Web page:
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The karambit is an Indonesian knife that resembles a sickle since its blade is curved. Its shape was inspired by a tiger’s claw.
Since it is sickle-like, it was originally used to harvest rice in Southeast Asia. These days, the knife is used more like a weapon and for close combats.
Some women carry this knife for self-defense. They hide it in their hair and you might think it is a hair accessory.
As a weapon or agricultural implement, the knife needs to be kept sharp. Continuous usage without maintaining them makes them blunt.
Sharpening this type of knife will be done differently since it does not resemble a kitchen knife whose blade is straight.
Here are six steps to follow on how to sharpen karambit knife.
Step 1: Wipe the knife
You will need items like soapy water, two cloths, and some cut-resistant gloves. All knives should be cleaned before use.
First, wear cut-proof gloves to prevent accidental injury from touching the knife’s blade. Then you may dip one cloth in water to dampen it.
Use the damp cloth to wipe the entire blade. Use the other cloth to dry the knife. As you dry the knife, ensure your cloth does not leave behind fluffs on the karambit.
Step 2: Use the right sharpening tools
You may have come across a sharpening block. This block will be unable to sharpen a curved knife, so you, therefore, need the right sharpeners for curved knives.
Get yourself a round sharpening stone instead.
Ensure, it is small so that it can sharpen all corners of your knife’s blade.
In case you are unable to get a round sharpening stone, you may also use a non-tapered sharpening rod or a triangular sharpening stone.
If you are using a round sharpening stone, place it on a flat surface. As for triangular sharpening stones or non-tapered sharpening rods, keep them at angles between 15° and 25°.
Step 3: Hold your knife the correct way
The knife should be held firmly but not so tight that you cannot move your wrist.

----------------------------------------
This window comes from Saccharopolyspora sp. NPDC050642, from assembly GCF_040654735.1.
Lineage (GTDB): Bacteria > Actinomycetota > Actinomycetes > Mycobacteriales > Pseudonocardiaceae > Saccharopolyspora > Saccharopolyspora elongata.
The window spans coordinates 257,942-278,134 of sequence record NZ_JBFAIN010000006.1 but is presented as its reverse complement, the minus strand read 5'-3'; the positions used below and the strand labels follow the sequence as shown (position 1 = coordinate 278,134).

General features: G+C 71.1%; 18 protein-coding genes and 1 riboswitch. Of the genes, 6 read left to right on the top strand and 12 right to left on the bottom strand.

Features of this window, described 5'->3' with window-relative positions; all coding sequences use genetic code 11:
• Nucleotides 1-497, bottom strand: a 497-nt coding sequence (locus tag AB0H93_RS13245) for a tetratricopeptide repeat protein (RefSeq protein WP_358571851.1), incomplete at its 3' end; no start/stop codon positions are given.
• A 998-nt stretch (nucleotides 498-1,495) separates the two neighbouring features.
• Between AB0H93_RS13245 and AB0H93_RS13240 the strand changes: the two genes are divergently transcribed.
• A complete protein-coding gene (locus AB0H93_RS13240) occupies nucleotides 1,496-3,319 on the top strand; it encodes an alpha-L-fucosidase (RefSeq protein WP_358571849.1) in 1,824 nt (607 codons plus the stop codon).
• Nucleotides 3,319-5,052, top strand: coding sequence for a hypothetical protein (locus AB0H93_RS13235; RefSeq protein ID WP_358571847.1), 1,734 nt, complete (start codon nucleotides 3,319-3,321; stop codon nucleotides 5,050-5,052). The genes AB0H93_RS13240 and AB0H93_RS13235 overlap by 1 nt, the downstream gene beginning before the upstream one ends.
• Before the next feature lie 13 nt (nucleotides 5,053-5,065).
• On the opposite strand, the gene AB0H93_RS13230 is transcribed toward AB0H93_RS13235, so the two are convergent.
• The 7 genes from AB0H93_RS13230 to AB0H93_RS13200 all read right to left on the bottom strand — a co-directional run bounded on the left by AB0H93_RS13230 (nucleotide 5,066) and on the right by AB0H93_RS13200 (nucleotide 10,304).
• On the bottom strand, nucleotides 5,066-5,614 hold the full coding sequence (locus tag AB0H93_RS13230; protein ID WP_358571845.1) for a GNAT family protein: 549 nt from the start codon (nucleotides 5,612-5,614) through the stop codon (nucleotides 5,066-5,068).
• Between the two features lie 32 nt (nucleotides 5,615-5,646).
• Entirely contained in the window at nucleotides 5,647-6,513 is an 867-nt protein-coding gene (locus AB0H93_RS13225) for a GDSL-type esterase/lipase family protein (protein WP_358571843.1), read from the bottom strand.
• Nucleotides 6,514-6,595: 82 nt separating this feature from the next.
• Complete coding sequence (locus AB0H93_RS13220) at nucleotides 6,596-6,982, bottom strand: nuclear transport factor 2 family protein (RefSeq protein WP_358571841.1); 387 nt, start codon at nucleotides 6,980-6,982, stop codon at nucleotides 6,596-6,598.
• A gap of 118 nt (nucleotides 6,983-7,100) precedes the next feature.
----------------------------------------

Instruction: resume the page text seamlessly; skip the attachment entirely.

You should still be able to use your hand to turn, even as you hold it firmly.
Holding the knife very tightly increases the risk of altering the blade’s shape or shortening it.
Being flexible as you hold the knife enables you to make some minor adjustments to the knife you are sharpening. Ensure you have worn the gloves before sharpening the knife.
Make sure the angle you are holding the knife is slightly tilted at approximately 15°.
The angle will enable you to monitor the blade’s sharpness and shine.
Before you sharpen the knife, cut some paper to determine its sharpness. The blade should cut the paper without leaving it jagged.
Cutting the paper will help you determine how long you should sharpen it.
Step 4: Sharpening the edge
Sharpen the knife away from you in a downward direction. Make sure the entire blade gets sharpened equally with one stroke.
Count the number of strikes to ensure all sides of the blade are sharpened equally. You would not want a karambit whose blade is only sharp on one side.
If you are sharpening your knife on a rod, do it slowly while still grasping it firmly. Doing it rapidly means your knife will end up getting drilled into the rod. This means both the rod and the knife get damaged.
Whichever tool you use to sharpen, ensure you do around 20-30 strokes on each side of the blade. Remember to test its sharpness after the 20th stroke as it will help you determine how many strikes it needs to sharpen it.
Step 5: Use a fine grit sharpener
This tool will further enhance the knife’s sharpness. Set it up at the exact angle and height you did with a round sharpening stone.
Once again, apply 20-30 strokes on each side of the blade. When you have finished sharpening the knife, perform the paper test to determine its sharpness.
This tool leaves behind grits on your knife. Clean the grit away with a dry cloth.
Step 6: Clean the karambit and test it
The edge should be sharp by now, but feel free to sharpen it with the sharpening stone or fine grit sharpening tool.
Once you are satisfied with its edge, dampen a cloth with soapy water. Clean it to remove all the residue. Dry the knife with a dry cloth.
You are now ready to use it as a farming tool or weapon.
Sharpening this knife is just as easy as sharpening any other regular knife.
Regularly sharpen the knife using these steps to keep it sharp. You do not need to hire someone to sharpen your knife.
I am an independent safety and survival expert and consultant. I have over 15+ years of experience working with corporations and individuals to help identify, remediate and prepare for threats and and disasters. I help clients understand risks and blog about my thoughts and techniques at DisasterShelters.net